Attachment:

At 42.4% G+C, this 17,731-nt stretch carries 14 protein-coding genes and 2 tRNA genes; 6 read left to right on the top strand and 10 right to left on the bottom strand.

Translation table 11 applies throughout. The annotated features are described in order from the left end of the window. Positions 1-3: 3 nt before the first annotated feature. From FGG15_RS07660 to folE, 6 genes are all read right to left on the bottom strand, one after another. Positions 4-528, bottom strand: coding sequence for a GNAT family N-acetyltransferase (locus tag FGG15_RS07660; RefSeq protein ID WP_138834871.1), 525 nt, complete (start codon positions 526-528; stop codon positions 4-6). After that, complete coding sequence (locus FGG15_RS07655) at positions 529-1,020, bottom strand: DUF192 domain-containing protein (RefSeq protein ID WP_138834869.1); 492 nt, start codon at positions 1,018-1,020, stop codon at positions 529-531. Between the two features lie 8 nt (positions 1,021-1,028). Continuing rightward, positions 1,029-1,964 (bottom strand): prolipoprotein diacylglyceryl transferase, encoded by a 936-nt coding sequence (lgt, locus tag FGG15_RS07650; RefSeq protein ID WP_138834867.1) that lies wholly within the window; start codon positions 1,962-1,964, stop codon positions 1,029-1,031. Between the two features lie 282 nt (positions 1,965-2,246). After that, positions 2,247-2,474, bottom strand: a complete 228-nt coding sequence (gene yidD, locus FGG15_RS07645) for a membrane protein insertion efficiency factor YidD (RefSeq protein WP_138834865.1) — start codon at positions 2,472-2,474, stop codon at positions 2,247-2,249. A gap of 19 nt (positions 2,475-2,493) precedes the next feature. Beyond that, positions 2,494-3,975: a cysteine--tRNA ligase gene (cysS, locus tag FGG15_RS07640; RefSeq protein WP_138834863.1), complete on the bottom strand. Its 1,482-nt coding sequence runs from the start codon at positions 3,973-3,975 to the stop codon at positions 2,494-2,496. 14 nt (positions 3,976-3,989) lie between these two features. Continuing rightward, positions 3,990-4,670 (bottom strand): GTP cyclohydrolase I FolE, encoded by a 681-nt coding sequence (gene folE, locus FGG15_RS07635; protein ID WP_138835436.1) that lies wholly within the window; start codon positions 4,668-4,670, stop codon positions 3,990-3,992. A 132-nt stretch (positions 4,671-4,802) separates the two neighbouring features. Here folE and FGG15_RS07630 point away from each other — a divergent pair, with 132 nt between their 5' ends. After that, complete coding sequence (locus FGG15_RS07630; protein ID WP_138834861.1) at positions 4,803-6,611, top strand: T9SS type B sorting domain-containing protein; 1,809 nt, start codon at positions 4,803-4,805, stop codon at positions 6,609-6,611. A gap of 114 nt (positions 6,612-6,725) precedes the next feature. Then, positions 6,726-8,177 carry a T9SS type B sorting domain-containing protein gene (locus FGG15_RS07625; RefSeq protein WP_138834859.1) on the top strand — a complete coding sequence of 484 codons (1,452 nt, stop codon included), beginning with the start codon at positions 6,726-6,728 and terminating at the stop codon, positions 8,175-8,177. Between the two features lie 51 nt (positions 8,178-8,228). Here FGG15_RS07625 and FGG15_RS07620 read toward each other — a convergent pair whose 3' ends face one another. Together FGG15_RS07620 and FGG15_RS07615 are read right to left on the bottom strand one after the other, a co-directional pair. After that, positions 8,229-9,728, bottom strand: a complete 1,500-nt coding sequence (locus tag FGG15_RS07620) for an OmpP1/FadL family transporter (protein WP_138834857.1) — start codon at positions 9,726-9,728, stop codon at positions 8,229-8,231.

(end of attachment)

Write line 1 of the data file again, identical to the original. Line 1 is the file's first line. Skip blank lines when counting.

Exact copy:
At 42.4% G+C, this 17,731-nt stretch carries 14 protein-coding genes and 2 tRNA genes; 6 read left to right on the top strand and 10 right to left on the bottom strand.